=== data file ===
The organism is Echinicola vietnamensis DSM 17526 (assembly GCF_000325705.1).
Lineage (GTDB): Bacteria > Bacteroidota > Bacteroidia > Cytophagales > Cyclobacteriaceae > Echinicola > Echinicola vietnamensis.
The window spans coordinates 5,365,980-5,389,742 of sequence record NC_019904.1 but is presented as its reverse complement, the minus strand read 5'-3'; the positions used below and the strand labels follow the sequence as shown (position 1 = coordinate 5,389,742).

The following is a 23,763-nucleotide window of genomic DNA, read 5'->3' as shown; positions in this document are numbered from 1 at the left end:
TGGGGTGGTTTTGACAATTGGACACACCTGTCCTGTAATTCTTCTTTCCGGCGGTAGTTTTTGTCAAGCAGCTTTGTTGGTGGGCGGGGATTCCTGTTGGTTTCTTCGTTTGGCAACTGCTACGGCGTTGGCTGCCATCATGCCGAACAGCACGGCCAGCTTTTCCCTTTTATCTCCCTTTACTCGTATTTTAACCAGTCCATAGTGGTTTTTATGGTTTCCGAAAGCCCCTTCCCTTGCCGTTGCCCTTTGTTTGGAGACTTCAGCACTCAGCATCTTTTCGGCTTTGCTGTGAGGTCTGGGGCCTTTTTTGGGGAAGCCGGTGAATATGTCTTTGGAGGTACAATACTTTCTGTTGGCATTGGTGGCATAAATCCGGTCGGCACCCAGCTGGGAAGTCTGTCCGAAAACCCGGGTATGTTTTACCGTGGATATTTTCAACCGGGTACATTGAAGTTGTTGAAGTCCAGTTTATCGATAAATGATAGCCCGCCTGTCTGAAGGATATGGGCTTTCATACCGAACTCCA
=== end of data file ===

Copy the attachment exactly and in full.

The organism is Echinicola vietnamensis DSM 17526 (assembly GCF_000325705.1).
Lineage (GTDB): Bacteria > Bacteroidota > Bacteroidia > Cytophagales > Cyclobacteriaceae > Echinicola > Echinicola vietnamensis.
The window spans coordinates 5,365,980-5,389,742 of sequence record NC_019904.1 but is presented as its reverse complement, the minus strand read 5'-3'; the positions used below and the strand labels follow the sequence as shown (position 1 = coordinate 5,389,742).

The following is a 23,763-nucleotide window of genomic DNA, read 5'->3' as shown; positions in this document are numbered from 1 at the left end:
TGGGGTGGTTTTGACAATTGGACACACCTGTCCTGTAATTCTTCTTTCCGGCGGTAGTTTTTGTCAAGCAGCTTTGTTGGTGGGCGGGGATTCCTGTTGGTTTCTTCGTTTGGCAACTGCTACGGCGTTGGCTGCCATCATGCCGAACAGCACGGCCAGCTTTTCCCTTTTATCTCCCTTTACTCGTATTTTAACCAGTCCATAGTGGTTTTTATGGTTTCCGAAAGCCCCTTCCCTTGCCGTTGCCCTTTGTTTGGAGACTTCAGCACTCAGCATCTTTTCGGCTTTGCTGTGAGGTCTGGGGCCTTTTTTGGGGAAGCCGGTGAATATGTCTTTGGAGGTACAATACTTTCTGTTGGCATTGGTGGCATAAATCCGGTCGGCACCCAGCTGGGAAGTCTGTCCGAAAACCCGGGTATGTTTTACCGTGGATATTTTCAACCGGGTACATTGAAGTTGTTGAAGTCCAGTTTATCGATAAATGATAGCCCGCCTGTCTGAAGGATATGGGCTTTCATACCGAACTCCA